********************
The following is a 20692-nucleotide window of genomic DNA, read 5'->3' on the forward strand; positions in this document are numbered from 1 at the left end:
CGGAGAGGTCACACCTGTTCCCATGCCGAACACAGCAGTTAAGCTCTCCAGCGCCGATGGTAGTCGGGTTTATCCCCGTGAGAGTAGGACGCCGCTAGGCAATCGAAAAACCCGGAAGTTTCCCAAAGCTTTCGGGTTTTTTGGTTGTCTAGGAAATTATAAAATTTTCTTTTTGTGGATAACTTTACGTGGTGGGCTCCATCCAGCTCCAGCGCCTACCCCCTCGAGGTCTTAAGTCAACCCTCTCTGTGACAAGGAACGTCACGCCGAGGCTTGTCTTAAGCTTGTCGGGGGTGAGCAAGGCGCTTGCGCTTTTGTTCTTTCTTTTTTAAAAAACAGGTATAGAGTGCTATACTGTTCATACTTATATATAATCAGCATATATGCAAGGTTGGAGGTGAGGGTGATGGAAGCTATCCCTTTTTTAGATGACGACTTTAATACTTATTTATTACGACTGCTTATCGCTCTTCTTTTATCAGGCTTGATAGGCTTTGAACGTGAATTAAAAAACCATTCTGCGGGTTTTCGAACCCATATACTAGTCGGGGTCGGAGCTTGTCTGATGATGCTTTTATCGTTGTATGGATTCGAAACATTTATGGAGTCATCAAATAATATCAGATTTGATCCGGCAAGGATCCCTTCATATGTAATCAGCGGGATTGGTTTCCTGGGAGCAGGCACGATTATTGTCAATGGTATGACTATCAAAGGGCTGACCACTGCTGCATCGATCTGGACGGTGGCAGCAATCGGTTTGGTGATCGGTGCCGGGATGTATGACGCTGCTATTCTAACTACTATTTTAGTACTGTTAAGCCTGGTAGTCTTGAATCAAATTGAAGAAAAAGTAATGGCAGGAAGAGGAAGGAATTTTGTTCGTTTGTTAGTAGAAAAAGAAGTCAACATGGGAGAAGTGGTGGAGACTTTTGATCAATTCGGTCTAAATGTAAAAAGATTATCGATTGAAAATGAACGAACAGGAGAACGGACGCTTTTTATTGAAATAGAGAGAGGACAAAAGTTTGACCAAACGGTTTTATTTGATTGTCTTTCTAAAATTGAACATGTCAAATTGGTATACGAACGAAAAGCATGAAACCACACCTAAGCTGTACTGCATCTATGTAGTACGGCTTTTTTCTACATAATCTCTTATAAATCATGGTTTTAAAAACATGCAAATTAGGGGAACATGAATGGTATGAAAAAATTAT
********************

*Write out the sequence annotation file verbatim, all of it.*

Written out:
The following is a 20692-nucleotide window of genomic DNA, read 5'->3' on the forward strand; positions in this document are numbered from 1 at the left end:
CGGAGAGGTCACACCTGTTCCCATGCCGAACACAGCAGTTAAGCTCTCCAGCGCCGATGGTAGTCGGGTTTATCCCCGTGAGAGTAGGACGCCGCTAGGCAATCGAAAAACCCGGAAGTTTCCCAAAGCTTTCGGGTTTTTTGGTTGTCTAGGAAATTATAAAATTTTCTTTTTGTGGATAACTTTACGTGGTGGGCTCCATCCAGCTCCAGCGCCTACCCCCTCGAGGTCTTAAGTCAACCCTCTCTGTGACAAGGAACGTCACGCCGAGGCTTGTCTTAAGCTTGTCGGGGGTGAGCAAGGCGCTTGCGCTTTTGTTCTTTCTTTTTTAAAAAACAGGTATAGAGTGCTATACTGTTCATACTTATATATAATCAGCATATATGCAAGGTTGGAGGTGAGGGTGATGGAAGCTATCCCTTTTTTAGATGACGACTTTAATACTTATTTATTACGACTGCTTATCGCTCTTCTTTTATCAGGCTTGATAGGCTTTGAACGTGAATTAAAAAACCATTCTGCGGGTTTTCGAACCCATATACTAGTCGGGGTCGGAGCTTGTCTGATGATGCTTTTATCGTTGTATGGATTCGAAACATTTATGGAGTCATCAAATAATATCAGATTTGATCCGGCAAGGATCCCTTCATATGTAATCAGCGGGATTGGTTTCCTGGGAGCAGGCACGATTATTGTCAATGGTATGACTATCAAAGGGCTGACCACTGCTGCATCGATCTGGACGGTGGCAGCAATCGGTTTGGTGATCGGTGCCGGGATGTATGACGCTGCTATTCTAACTACTATTTTAGTACTGTTAAGCCTGGTAGTCTTGAATCAAATTGAAGAAAAAGTAATGGCAGGAAGAGGAAGGAATTTTGTTCGTTTGTTAGTAGAAAAAGAAGTCAACATGGGAGAAGTGGTGGAGACTTTTGATCAATTCGGTCTAAATGTAAAAAGATTATCGATTGAAAATGAACGAACAGGAGAACGGACGCTTTTTATTGAAATAGAGAGAGGACAAAAGTTTGACCAAACGGTTTTATTTGATTGTCTTTCTAAAATTGAACATGTCAAATTGGTATACGAACGAAAAGCATGAAACCACACCTAAGCTGTACTGCATCTATGTAGTACGGCTTTTTTCTACATAATCTCTTATAAATCATGGTTTTAAAAACATGCAAATTAGGGGAACATGAATGGTATGAAAAAATTAT